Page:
Deprived of family after her parents and her brother’s unexpected death, young Coral Glynn has failed to develop any kind of attachment to anyone. Left with no home and an uncertain future, she trains as a nurse, specializing in palliative care which she undertakes with self-reserve and mute compliance at Hart House in Harrington, Leicester.
England in the 1950s is struggling through the aftereffects of the War; rationing is still in force and everything is still “topsy-turvy.” “Blame it on Mr. Hitler,” says Hart House’s officious cook and housekeeper, Mrs. Prence. Matters of sex and homosexuality are most often swept under the carpet, and unhappily married couples usually have some sort of arrangement, forced to carry on with their private cruelties while presenting a civilized veneer to the world.
While the burdens of the Hart household fall upon Mrs. Prence, who bears them with a grudging dutifulness, Coral--a product of her time, but not really fitting into it--attends to the daily needs of the very ill and impossibly difficult Mrs. Edith Hart, with only Mrs. Hart’s son, the Major Clement Hart, for company. Severely burned in the war and now disfigured, solitary Clement relies on a cane to walk. His only real friend is Robin Lofting, whom he meets every Thursday for a drink or two at the local pub, The Black Swan.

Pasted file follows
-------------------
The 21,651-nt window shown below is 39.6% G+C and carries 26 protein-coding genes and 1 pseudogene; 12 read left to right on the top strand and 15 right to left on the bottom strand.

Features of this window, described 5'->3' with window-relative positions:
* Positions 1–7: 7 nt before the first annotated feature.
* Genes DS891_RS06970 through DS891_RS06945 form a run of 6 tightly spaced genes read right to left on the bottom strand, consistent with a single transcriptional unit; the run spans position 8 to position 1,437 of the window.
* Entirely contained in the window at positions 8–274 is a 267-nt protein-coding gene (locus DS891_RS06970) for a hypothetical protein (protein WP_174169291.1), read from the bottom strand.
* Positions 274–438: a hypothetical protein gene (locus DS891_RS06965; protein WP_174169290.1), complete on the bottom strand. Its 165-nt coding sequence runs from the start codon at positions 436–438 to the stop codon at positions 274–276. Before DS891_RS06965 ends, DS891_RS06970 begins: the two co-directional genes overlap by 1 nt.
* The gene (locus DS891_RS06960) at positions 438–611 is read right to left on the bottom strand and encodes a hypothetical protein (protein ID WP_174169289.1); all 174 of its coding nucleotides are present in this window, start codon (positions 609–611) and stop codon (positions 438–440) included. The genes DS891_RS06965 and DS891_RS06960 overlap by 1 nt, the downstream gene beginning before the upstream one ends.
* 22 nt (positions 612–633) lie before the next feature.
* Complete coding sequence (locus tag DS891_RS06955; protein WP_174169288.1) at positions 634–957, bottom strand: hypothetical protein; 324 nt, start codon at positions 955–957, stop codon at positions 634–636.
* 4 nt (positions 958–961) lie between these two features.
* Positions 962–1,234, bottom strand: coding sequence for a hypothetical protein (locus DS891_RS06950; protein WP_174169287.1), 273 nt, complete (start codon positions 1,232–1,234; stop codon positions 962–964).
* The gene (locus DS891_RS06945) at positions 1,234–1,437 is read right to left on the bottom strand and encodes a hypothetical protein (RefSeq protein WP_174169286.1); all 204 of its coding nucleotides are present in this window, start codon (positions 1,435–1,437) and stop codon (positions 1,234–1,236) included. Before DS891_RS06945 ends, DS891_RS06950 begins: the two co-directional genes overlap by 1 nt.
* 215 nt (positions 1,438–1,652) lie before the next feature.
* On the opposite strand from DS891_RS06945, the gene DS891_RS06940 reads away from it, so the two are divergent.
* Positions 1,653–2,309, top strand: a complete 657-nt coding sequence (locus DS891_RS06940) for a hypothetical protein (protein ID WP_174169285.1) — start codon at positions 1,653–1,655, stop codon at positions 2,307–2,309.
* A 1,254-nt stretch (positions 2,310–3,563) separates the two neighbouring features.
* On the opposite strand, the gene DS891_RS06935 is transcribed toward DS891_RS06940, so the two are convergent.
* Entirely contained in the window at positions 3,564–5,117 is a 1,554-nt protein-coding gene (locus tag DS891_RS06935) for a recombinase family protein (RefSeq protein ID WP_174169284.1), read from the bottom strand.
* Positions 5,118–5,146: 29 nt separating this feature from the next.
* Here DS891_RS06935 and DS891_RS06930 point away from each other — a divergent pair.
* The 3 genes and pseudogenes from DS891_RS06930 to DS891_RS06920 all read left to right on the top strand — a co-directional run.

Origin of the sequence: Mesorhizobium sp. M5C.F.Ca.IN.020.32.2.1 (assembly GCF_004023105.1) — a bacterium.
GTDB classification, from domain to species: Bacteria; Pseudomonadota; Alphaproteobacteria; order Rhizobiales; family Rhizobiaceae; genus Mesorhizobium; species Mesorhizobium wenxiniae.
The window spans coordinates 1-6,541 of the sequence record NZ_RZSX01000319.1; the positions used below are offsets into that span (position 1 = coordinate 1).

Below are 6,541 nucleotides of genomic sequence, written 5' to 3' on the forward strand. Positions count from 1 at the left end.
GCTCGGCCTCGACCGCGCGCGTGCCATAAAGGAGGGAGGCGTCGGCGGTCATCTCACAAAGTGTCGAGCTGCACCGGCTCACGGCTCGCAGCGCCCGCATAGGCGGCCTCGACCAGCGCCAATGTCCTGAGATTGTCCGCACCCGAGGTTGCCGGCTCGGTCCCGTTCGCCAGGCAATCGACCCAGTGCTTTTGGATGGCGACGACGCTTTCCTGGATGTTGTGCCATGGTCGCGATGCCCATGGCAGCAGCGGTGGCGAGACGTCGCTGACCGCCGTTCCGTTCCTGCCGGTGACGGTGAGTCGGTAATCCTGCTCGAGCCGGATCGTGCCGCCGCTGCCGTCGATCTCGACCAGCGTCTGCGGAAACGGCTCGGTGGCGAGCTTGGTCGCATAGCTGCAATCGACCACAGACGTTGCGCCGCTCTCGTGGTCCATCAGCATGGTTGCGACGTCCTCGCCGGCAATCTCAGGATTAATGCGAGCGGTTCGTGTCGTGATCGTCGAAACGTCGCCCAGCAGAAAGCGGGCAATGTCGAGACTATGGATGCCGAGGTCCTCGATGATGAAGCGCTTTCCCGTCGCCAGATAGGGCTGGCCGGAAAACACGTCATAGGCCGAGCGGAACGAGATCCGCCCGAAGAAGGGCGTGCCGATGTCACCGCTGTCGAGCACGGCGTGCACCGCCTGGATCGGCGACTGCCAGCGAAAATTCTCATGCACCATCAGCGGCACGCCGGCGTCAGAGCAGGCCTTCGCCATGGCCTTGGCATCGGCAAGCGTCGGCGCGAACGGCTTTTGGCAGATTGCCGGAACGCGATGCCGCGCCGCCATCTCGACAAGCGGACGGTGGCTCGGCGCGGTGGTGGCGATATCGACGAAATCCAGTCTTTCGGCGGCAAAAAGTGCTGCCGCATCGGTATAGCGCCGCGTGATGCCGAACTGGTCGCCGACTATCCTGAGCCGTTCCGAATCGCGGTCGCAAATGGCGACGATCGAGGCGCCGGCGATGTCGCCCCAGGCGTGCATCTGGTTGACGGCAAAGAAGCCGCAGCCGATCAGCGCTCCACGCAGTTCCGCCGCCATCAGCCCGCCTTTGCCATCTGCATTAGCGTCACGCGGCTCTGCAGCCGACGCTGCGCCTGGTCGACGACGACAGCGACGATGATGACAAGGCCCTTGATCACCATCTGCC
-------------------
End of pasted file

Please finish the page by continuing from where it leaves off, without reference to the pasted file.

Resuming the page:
A series of missteps and misunderstandings drive the novel, the characters observing a strained and inexorably lengthening silence. Tired and disconsolate, all Coral has is the little room on the attic floor, but when Mrs. Hart finally expires, there’s an unexpected offer of marriage, and she begins to see Clement in an new light: “his features, always a bit unfocused fine are now tuned to a more appealing clarity.”
The newly liberated Clement realizes that he has very warm and tender feelings for her.
Is this master/nurse relationship a basis for a marriage and for love? Before Coral makes any plans, Clement is sure she will have a better life with him than alone. While Mrs. Prence accepts the news of Coral’s engagement with surprising, almost suspicious equanimity, not so closeted Robin, who has spent years painfully lusting after Clement and ends up challenging his friend over the more sexual aspects of marriage. Exploring the gaping abyss between intimacy and reality, the author has Coral stuck somewhere in between both men as she tries to piece together who she is and where she belongs.
A series of dramatic revelations: forced intercourse, an unexpected pregnancy, a murder, and a series of hidden letters pile atop awkward scenes that in turn become a series of “awful, stupid muddles.”
Suspecting her of participating in foul play, the local police inspector has evidence to arrest Coral.
Somewhat at a loss to defend herself, she finds her life fortuitously blindsided by the stupidity and prejudices of men.
Capturing the stiff morality of a bygone time, Cameron's characters' petty prejudices and frustrations are a product of an era. There’s a feeling of emptiness, of being alone and a sense of "folding up and shutting down." Coral’s efforts to find happiness and to conquer society’s lingering, toxic deceptions ultimately drive the author’s elegiac, finely-wrought tale.